Frankenfeld completed a M.S. in Nutritional Sciences at the University of Arizona and a Ph.D. in Epidemiology at the University of Washington, where she studied the relationship between markers of intestinal bacteria profile and postmenopausal breast cancer risk factors.  In addition to this main area of study, she also worked on projects evaluating the validity of food frequency questionnaires, footwear and fall risk in the elderly, and risk factors for meningioma.  She completed post-doctoral work at Fred Hutchinson Cancer Research Center and the National Cancer Institute.   She has also provided consulting expertise in the areas of environmental and occupational epidemiology, including dioxins, asbestos, and electric and magnetic fields. 

Media Contact: Michele McDonald, 703-993-8781,

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Patrick Gillevet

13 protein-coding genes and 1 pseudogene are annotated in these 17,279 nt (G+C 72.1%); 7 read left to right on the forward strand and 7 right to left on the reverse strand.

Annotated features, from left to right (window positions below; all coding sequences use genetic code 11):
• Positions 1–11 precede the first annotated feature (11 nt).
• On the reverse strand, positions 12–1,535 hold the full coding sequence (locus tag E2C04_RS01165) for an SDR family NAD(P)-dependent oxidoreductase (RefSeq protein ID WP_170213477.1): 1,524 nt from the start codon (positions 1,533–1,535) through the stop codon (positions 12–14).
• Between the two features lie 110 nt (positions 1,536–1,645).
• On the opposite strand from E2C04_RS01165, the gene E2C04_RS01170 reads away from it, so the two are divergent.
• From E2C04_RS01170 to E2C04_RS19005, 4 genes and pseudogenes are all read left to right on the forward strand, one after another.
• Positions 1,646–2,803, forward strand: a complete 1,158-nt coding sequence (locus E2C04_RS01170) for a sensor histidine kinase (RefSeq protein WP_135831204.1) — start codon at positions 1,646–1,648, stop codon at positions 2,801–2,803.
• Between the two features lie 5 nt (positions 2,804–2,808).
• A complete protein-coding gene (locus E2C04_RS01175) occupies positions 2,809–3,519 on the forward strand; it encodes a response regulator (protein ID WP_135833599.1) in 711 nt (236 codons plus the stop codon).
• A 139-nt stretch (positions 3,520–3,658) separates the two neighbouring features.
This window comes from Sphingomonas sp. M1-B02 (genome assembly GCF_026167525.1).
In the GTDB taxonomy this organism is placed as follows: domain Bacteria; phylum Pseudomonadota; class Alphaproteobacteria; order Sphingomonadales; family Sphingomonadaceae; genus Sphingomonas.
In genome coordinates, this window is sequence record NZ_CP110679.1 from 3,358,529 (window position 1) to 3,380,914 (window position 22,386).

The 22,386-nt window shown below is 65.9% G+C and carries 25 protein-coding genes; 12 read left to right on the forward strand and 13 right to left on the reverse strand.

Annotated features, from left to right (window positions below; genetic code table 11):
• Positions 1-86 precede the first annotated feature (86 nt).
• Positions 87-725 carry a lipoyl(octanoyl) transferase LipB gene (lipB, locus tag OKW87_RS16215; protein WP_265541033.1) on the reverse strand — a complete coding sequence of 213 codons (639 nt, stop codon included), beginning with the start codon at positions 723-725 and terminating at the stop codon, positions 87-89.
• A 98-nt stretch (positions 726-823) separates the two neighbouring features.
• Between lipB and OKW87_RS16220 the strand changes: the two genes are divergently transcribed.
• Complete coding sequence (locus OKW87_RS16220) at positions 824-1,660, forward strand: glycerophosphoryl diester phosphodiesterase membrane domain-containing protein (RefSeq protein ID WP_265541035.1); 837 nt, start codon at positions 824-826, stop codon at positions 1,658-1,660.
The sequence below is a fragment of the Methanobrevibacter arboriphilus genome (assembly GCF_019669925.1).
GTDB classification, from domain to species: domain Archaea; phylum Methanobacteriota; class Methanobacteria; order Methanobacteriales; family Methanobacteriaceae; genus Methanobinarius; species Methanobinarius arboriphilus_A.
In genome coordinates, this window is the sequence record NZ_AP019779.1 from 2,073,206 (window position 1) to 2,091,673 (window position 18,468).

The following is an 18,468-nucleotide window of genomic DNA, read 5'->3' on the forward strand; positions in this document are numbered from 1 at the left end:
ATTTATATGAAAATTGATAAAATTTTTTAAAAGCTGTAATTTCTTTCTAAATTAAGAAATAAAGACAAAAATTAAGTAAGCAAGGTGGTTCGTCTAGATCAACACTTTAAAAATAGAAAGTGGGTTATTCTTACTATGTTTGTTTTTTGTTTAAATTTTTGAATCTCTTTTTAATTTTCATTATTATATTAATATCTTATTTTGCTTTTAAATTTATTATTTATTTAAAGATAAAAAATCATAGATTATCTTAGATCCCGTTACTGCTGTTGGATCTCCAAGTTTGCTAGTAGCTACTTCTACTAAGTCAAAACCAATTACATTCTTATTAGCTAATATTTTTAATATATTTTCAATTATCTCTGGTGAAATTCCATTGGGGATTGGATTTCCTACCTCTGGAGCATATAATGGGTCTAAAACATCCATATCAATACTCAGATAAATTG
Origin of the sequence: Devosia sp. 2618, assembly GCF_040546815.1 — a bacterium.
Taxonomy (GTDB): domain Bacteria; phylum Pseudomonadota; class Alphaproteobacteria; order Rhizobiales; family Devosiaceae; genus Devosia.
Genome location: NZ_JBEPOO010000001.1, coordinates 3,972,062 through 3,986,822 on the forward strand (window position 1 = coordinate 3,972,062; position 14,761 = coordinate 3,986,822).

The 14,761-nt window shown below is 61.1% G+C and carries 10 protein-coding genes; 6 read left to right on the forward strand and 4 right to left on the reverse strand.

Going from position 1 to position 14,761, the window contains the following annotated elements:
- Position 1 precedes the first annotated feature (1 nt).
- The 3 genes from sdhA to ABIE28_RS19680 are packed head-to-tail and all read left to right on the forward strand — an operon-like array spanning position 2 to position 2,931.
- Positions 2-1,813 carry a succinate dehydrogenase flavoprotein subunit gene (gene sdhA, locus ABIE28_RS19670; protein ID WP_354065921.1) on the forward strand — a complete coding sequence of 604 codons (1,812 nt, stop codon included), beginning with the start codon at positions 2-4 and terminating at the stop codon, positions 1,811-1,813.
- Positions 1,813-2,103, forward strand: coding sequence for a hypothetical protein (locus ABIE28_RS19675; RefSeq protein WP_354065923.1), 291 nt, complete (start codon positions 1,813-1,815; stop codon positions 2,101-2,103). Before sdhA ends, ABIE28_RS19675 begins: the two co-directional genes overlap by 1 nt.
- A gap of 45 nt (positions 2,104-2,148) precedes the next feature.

Associate Professor in the Department of Environmental Science and Policy

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Expertise: Molecular Environmental Biology, Bioinformatics, Molecular Evolution, Genomics, Crohn’s Disease, Breast Cancer, Inflammatory Bowel Disease, Cirrhosis of the Liver and HIV

Gillevet has been the lead scientist at the Environmental Biocomplexity and Ecology group at George Mason University since 1996. This group focuses on using state-of-the-art molecular techniques to study problems in molecular environmental sciences and genomic evolution. Gillevet is also the director of Mason’s new MicroBiome Analysis Center where he and his team of researchers are studying bacteria, viruses, fungi and protozoa within the human body. The effect of these organisms on human health will be a major focus of research at the center where investigators will explore microbial imbalances on or within the gut, mouth, respiratory tract and urinary and reproductive systems.